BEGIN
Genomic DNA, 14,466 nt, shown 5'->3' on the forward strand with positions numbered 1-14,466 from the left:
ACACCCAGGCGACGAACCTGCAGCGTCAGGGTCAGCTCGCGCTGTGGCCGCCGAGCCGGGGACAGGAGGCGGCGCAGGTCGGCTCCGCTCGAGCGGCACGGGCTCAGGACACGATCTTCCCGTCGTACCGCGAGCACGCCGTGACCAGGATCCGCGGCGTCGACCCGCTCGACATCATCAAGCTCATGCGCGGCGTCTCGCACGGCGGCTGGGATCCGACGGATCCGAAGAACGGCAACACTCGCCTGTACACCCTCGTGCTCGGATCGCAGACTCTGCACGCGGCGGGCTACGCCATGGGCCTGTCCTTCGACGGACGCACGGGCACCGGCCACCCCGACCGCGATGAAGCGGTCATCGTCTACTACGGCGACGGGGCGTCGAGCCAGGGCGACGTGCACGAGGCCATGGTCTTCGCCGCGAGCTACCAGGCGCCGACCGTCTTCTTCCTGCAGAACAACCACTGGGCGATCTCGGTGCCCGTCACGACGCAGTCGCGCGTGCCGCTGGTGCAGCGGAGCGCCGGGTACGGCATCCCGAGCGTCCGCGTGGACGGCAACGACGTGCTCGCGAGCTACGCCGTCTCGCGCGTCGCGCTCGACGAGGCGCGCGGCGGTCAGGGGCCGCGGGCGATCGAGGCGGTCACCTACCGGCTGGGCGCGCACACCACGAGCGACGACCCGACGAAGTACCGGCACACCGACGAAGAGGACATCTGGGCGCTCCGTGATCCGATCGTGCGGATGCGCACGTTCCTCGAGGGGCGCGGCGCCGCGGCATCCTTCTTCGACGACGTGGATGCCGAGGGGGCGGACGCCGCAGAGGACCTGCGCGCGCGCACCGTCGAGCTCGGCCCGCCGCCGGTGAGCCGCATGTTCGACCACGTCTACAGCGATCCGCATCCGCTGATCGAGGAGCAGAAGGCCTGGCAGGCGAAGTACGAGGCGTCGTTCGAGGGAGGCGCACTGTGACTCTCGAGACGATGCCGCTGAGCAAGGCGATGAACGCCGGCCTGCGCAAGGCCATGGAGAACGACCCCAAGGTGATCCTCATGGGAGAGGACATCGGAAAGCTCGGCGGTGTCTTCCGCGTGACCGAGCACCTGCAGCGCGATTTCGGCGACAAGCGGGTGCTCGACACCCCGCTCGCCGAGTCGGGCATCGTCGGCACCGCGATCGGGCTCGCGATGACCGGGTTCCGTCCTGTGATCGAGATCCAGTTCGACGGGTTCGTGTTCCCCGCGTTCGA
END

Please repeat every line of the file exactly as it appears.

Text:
Genomic DNA, 14,466 nt, shown 5'->3' on the forward strand with positions numbered 1-14,466 from the left:
ACACCCAGGCGACGAACCTGCAGCGTCAGGGTCAGCTCGCGCTGTGGCCGCCGAGCCGGGGACAGGAGGCGGCGCAGGTCGGCTCCGCTCGAGCGGCACGGGCTCAGGACACGATCTTCCCGTCGTACCGCGAGCACGCCGTGACCAGGATCCGCGGCGTCGACCCGCTCGACATCATCAAGCTCATGCGCGGCGTCTCGCACGGCGGCTGGGATCCGACGGATCCGAAGAACGGCAACACTCGCCTGTACACCCTCGTGCTCGGATCGCAGACTCTGCACGCGGCGGGCTACGCCATGGGCCTGTCCTTCGACGGACGCACGGGCACCGGCCACCCCGACCGCGATGAAGCGGTCATCGTCTACTACGGCGACGGGGCGTCGAGCCAGGGCGACGTGCACGAGGCCATGGTCTTCGCCGCGAGCTACCAGGCGCCGACCGTCTTCTTCCTGCAGAACAACCACTGGGCGATCTCGGTGCCCGTCACGACGCAGTCGCGCGTGCCGCTGGTGCAGCGGAGCGCCGGGTACGGCATCCCGAGCGTCCGCGTGGACGGCAACGACGTGCTCGCGAGCTACGCCGTCTCGCGCGTCGCGCTCGACGAGGCGCGCGGCGGTCAGGGGCCGCGGGCGATCGAGGCGGTCACCTACCGGCTGGGCGCGCACACCACGAGCGACGACCCGACGAAGTACCGGCACACCGACGAAGAGGACATCTGGGCGCTCCGTGATCCGATCGTGCGGATGCGCACGTTCCTCGAGGGGCGCGGCGCCGCGGCATCCTTCTTCGACGACGTGGATGCCGAGGGGGCGGACGCCGCAGAGGACCTGCGCGCGCGCACCGTCGAGCTCGGCCCGCCGCCGGTGAGCCGCATGTTCGACCACGTCTACAGCGATCCGCATCCGCTGATCGAGGAGCAGAAGGCCTGGCAGGCGAAGTACGAGGCGTCGTTCGAGGGAGGCGCACTGTGACTCTCGAGACGATGCCGCTGAGCAAGGCGATGAACGCCGGCCTGCGCAAGGCCATGGAGAACGACCCCAAGGTGATCCTCATGGGAGAGGACATCGGAAAGCTCGGCGGTGTCTTCCGCGTGACCGAGCACCTGCAGCGCGATTTCGGCGACAAGCGGGTGCTCGACACCCCGCTCGCCGAGTCGGGCATCGTCGGCACCGCGATCGGGCTCGCGATGACCGGGTTCCGTCCTGTGATCGAGATCCAGTTCGACGGGTTCGTGTTCCCCGCGTTCGA